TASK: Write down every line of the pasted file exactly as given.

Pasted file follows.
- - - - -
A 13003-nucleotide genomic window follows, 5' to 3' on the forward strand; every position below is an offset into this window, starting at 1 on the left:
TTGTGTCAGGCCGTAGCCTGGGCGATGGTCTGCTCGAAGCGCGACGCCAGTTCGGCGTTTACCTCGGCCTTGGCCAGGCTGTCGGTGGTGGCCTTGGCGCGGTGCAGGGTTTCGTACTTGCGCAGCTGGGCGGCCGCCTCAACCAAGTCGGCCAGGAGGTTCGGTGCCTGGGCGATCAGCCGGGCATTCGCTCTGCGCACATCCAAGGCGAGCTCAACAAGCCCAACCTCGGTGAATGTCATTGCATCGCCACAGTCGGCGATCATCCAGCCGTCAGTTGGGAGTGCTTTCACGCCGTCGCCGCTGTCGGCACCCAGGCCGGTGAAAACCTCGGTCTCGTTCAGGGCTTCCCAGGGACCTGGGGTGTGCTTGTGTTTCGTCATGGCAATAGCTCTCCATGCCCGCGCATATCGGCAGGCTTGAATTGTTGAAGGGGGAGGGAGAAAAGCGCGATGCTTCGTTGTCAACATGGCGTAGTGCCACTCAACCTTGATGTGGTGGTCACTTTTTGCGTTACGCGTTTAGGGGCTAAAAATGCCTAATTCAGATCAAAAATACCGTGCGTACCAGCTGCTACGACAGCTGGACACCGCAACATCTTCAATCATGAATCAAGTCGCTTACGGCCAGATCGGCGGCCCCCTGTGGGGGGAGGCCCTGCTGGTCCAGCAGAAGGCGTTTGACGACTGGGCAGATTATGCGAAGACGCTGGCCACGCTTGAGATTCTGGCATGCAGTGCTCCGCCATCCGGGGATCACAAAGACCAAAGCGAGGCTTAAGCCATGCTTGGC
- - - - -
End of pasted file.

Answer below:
A 13003-nucleotide genomic window follows, 5' to 3' on the forward strand; every position below is an offset into this window, starting at 1 on the left:
TTGTGTCAGGCCGTAGCCTGGGCGATGGTCTGCTCGAAGCGCGACGCCAGTTCGGCGTTTACCTCGGCCTTGGCCAGGCTGTCGGTGGTGGCCTTGGCGCGGTGCAGGGTTTCGTACTTGCGCAGCTGGGCGGCCGCCTCAACCAAGTCGGCCAGGAGGTTCGGTGCCTGGGCGATCAGCCGGGCATTCGCTCTGCGCACATCCAAGGCGAGCTCAACAAGCCCAACCTCGGTGAATGTCATTGCATCGCCACAGTCGGCGATCATCCAGCCGTCAGTTGGGAGTGCTTTCACGCCGTCGCCGCTGTCGGCACCCAGGCCGGTGAAAACCTCGGTCTCGTTCAGGGCTTCCCAGGGACCTGGGGTGTGCTTGTGTTTCGTCATGGCAATAGCTCTCCATGCCCGCGCATATCGGCAGGCTTGAATTGTTGAAGGGGGAGGGAGAAAAGCGCGATGCTTCGTTGTCAACATGGCGTAGTGCCACTCAACCTTGATGTGGTGGTCACTTTTTGCGTTACGCGTTTAGGGGCTAAAAATGCCTAATTCAGATCAAAAATACCGTGCGTACCAGCTGCTACGACAGCTGGACACCGCAACATCTTCAATCATGAATCAAGTCGCTTACGGCCAGATCGGCGGCCCCCTGTGGGGGGAGGCCCTGCTGGTCCAGCAGAAGGCGTTTGACGACTGGGCAGATTATGCGAAGACGCTGGCCACGCTTGAGATTCTGGCATGCAGTGCTCCGCCATCCGGGGATCACAAAGACCAAAGCGAGGCTTAAGCCATGCTTGGC